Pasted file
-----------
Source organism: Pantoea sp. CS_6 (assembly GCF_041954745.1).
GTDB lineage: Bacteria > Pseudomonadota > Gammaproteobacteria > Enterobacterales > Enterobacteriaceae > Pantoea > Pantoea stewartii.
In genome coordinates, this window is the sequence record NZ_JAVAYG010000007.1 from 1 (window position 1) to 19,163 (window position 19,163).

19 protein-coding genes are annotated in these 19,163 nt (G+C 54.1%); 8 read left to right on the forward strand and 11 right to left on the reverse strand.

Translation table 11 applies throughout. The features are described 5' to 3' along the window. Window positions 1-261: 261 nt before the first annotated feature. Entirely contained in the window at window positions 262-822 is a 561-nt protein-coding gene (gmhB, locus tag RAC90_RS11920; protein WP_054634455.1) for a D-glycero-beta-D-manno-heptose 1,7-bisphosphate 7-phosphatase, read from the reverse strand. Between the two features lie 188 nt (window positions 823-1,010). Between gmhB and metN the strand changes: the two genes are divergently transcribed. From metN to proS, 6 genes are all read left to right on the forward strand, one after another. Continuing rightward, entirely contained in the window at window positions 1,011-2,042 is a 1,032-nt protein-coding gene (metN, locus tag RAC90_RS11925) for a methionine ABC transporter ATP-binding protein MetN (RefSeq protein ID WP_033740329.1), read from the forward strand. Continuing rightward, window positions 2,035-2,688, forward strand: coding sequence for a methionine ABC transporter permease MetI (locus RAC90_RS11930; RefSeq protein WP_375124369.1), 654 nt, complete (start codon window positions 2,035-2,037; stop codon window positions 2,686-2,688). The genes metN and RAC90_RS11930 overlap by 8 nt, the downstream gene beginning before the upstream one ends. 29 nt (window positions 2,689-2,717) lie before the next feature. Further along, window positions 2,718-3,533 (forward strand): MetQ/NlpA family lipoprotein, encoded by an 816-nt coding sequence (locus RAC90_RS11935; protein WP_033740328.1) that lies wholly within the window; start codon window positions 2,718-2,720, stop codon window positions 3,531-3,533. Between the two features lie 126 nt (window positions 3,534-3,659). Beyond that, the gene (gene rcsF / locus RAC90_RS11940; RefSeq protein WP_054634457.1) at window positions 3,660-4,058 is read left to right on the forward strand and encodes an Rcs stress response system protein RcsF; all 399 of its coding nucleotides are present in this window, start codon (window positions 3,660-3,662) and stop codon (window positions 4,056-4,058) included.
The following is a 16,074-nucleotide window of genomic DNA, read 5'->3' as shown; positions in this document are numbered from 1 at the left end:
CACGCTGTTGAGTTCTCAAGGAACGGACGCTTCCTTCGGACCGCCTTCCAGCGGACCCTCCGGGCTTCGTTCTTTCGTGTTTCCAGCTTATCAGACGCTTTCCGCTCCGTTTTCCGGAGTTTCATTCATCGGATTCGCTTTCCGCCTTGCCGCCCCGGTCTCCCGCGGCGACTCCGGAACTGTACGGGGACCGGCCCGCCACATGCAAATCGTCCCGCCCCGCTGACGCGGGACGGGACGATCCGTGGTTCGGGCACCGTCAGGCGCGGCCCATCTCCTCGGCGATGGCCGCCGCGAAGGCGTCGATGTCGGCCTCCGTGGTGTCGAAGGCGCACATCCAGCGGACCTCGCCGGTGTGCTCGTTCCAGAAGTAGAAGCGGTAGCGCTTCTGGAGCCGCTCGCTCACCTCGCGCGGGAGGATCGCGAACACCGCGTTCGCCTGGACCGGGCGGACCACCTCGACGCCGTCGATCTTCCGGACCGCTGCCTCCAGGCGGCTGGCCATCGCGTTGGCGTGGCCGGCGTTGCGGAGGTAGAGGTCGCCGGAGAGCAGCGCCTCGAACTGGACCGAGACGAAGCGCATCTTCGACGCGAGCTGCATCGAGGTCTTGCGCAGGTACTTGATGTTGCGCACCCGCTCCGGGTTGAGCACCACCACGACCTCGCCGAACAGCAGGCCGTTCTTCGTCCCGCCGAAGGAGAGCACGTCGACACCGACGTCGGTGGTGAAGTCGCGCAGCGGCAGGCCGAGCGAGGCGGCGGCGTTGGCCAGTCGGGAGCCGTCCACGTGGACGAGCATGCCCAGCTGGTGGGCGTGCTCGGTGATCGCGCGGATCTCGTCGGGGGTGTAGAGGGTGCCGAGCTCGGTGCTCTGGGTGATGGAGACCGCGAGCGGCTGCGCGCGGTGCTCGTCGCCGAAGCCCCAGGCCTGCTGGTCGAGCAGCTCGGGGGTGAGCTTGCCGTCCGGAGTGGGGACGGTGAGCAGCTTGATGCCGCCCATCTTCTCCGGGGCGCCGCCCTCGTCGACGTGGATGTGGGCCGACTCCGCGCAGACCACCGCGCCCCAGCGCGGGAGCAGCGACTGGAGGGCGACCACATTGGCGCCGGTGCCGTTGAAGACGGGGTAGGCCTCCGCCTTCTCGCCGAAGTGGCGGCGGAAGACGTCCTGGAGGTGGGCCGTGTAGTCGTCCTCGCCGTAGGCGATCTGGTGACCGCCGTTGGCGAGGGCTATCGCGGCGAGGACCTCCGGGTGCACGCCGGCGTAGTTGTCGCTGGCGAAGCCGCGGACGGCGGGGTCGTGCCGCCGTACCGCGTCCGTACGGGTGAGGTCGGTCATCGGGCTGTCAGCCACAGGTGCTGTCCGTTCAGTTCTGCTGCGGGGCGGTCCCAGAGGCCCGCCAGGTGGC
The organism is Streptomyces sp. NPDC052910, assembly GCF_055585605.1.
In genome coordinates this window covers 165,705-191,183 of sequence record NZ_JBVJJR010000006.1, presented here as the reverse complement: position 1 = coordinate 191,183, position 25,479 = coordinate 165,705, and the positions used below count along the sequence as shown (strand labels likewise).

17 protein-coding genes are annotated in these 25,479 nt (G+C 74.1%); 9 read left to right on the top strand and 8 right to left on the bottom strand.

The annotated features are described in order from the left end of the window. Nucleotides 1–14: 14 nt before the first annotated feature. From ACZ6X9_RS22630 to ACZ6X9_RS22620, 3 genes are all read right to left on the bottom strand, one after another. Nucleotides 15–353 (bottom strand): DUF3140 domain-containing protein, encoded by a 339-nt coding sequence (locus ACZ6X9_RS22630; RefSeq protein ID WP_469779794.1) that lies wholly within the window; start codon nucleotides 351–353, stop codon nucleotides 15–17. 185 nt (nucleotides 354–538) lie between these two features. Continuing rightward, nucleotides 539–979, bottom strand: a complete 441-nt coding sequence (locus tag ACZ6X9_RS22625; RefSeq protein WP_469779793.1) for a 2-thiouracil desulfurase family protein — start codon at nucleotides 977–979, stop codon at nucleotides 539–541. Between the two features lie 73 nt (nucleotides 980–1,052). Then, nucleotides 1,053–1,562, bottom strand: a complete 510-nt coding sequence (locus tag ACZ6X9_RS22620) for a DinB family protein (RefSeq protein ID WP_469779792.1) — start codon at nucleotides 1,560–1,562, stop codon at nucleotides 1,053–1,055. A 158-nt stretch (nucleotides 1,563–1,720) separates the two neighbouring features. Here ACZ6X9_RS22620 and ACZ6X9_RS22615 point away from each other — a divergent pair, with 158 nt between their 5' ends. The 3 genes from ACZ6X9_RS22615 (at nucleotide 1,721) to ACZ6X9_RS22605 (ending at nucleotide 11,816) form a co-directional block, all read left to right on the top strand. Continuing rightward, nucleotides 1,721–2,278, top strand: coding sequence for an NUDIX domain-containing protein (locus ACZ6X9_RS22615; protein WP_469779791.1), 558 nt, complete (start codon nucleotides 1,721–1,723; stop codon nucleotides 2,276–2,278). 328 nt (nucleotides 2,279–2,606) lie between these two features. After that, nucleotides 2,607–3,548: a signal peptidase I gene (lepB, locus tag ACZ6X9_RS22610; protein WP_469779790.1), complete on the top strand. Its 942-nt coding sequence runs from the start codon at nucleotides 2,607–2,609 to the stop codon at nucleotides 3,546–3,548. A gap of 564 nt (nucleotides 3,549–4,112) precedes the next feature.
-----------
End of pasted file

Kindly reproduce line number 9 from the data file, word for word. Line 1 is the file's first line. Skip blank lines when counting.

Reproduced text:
In genome coordinates this window covers 165,705-191,183 of sequence record NZ_JBVJJR010000006.1, presented here as the reverse complement: position 1 = coordinate 191,183, position 25,479 = coordinate 165,705, and the positions used below count along the sequence as shown (strand labels likewise).